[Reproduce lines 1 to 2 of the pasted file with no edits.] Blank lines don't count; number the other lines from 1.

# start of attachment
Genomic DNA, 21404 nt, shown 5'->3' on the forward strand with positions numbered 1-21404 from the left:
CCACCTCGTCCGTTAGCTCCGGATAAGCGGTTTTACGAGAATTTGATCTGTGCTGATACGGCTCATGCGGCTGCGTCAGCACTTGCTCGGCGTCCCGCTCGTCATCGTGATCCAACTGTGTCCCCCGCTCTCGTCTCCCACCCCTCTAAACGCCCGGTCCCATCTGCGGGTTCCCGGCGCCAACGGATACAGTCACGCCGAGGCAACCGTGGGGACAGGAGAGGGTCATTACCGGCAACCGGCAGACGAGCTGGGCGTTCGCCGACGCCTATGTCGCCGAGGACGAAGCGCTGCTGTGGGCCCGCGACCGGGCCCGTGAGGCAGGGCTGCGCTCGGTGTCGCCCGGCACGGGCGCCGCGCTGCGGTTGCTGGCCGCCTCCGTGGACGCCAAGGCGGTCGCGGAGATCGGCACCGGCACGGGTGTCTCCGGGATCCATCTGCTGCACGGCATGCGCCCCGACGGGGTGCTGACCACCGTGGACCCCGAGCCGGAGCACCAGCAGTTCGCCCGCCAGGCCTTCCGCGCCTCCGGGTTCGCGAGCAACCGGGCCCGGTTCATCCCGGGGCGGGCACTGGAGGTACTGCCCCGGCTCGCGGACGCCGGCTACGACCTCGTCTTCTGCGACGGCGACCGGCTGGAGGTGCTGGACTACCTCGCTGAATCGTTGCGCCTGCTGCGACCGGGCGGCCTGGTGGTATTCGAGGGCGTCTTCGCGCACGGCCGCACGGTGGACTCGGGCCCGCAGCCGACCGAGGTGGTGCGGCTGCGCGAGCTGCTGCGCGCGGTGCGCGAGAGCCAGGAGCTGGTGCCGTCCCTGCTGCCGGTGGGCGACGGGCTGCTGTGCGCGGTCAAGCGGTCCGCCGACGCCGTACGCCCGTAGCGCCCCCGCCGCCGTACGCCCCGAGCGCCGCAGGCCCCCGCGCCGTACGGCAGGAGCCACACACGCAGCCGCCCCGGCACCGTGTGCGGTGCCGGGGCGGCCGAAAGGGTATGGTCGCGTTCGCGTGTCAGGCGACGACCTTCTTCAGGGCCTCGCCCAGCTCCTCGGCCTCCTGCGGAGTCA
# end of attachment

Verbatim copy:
Genomic DNA, 21404 nt, shown 5'->3' on the forward strand with positions numbered 1-21404 from the left:
CCACCTCGTCCGTTAGCTCCGGATAAGCGGTTTTACGAGAATTTGATCTGTGCTGATACGGCTCATGCGGCTGCGTCAGCACTTGCTCGGCGTCCCGCTCGTCATCGTGATCCAACTGTGTCCCCCGCTCTCGTCTCCCACCCCTCTAAACGCCCGGTCCCATCTGCGGGTTCCCGGCGCCAACGGATACAGTCACGCCGAGGCAACCGTGGGGACAGGAGAGGGTCATTACCGGCAACCGGCAGACGAGCTGGGCGTTCGCCGACGCCTATGTCGCCGAGGACGAAGCGCTGCTGTGGGCCCGCGACCGGGCCCGTGAGGCAGGGCTGCGCTCGGTGTCGCCCGGCACGGGCGCCGCGCTGCGGTTGCTGGCCGCCTCCGTGGACGCCAAGGCGGTCGCGGAGATCGGCACCGGCACGGGTGTCTCCGGGATCCATCTGCTGCACGGCATGCGCCCCGACGGGGTGCTGACCACCGTGGACCCCGAGCCGGAGCACCAGCAGTTCGCCCGCCAGGCCTTCCGCGCCTCCGGGTTCGCGAGCAACCGGGCCCGGTTCATCCCGGGGCGGGCACTGGAGGTACTGCCCCGGCTCGCGGACGCCGGCTACGACCTCGTCTTCTGCGACGGCGACCGGCTGGAGGTGCTGGACTACCTCGCTGAATCGTTGCGCCTGCTGCGACCGGGCGGCCTGGTGGTATTCGAGGGCGTCTTCGCGCACGGCCGCACGGTGGACTCGGGCCCGCAGCCGACCGAGGTGGTGCGGCTGCGCGAGCTGCTGCGCGCGGTGCGCGAGAGCCAGGAGCTGGTGCCGTCCCTGCTGCCGGTGGGCGACGGGCTGCTGTGCGCGGTCAAGCGGTCCGCCGACGCCGTACGCCCGTAGCGCCCCCGCCGCCGTACGCCCCGAGCGCCGCAGGCCCCCGCGCCGTACGGCAGGAGCCACACACGCAGCCGCCCCGGCACCGTGTGCGGTGCCGGGGCGGCCGAAAGGGTATGGTCGCGTTCGCGTGTCAGGCGACGACCTTCTTCAGGGCCTCGCCCAGCTCCTCGGCCTCCTGCGGAGTCA